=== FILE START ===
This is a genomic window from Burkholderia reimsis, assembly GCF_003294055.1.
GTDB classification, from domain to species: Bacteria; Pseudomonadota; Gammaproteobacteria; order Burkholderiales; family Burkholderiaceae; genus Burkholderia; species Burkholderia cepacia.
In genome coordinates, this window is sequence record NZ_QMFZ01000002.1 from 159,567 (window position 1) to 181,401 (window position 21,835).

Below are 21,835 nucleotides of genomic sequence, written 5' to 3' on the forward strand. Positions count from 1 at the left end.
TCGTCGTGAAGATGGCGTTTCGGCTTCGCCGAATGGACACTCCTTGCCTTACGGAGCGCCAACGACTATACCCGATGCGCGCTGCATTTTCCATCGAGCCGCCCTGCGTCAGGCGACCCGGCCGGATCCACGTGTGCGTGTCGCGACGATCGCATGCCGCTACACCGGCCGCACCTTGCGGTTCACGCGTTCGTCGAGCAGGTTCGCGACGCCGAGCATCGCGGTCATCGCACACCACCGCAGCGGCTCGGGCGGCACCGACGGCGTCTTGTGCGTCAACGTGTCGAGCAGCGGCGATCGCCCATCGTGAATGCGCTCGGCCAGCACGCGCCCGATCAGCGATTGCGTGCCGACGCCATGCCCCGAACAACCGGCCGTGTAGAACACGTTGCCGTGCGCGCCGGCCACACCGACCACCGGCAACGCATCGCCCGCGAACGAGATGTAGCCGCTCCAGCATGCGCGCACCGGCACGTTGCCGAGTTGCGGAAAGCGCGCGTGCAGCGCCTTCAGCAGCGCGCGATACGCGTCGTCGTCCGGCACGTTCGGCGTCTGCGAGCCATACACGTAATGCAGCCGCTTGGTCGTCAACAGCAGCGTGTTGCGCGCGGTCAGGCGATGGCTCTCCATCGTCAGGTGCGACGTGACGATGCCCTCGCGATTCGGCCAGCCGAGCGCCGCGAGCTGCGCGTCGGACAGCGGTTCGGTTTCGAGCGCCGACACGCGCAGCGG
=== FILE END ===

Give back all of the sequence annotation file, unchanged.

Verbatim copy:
This is a genomic window from Burkholderia reimsis, assembly GCF_003294055.1.
GTDB classification, from domain to species: Bacteria; Pseudomonadota; Gammaproteobacteria; order Burkholderiales; family Burkholderiaceae; genus Burkholderia; species Burkholderia cepacia.
In genome coordinates, this window is sequence record NZ_QMFZ01000002.1 from 159,567 (window position 1) to 181,401 (window position 21,835).

Below are 21,835 nucleotides of genomic sequence, written 5' to 3' on the forward strand. Positions count from 1 at the left end.
TCGTCGTGAAGATGGCGTTTCGGCTTCGCCGAATGGACACTCCTTGCCTTACGGAGCGCCAACGACTATACCCGATGCGCGCTGCATTTTCCATCGAGCCGCCCTGCGTCAGGCGACCCGGCCGGATCCACGTGTGCGTGTCGCGACGATCGCATGCCGCTACACCGGCCGCACCTTGCGGTTCACGCGTTCGTCGAGCAGGTTCGCGACGCCGAGCATCGCGGTCATCGCACACCACCGCAGCGGCTCGGGCGGCACCGACGGCGTCTTGTGCGTCAACGTGTCGAGCAGCGGCGATCGCCCATCGTGAATGCGCTCGGCCAGCACGCGCCCGATCAGCGATTGCGTGCCGACGCCATGCCCCGAACAACCGGCCGTGTAGAACACGTTGCCGTGCGCGCCGGCCACACCGACCACCGGCAACGCATCGCCCGCGAACGAGATGTAGCCGCTCCAGCATGCGCGCACCGGCACGTTGCCGAGTTGCGGAAAGCGCGCGTGCAGCGCCTTCAGCAGCGCGCGATACGCGTCGTCGTCCGGCACGTTCGGCGTCTGCGAGCCATACACGTAATGCAGCCGCTTGGTCGTCAACAGCAGCGTGTTGCGCGCGGTCAGGCGATGGCTCTCCATCGTCAGGTGCGACGTGACGATGCCCTCGCGATTCGGCCAGCCGAGCGCCGCGAGCTGCGCGTCGGACAGCGGTTCGGTTTCGAGCGCCGACACGCGCAGCGG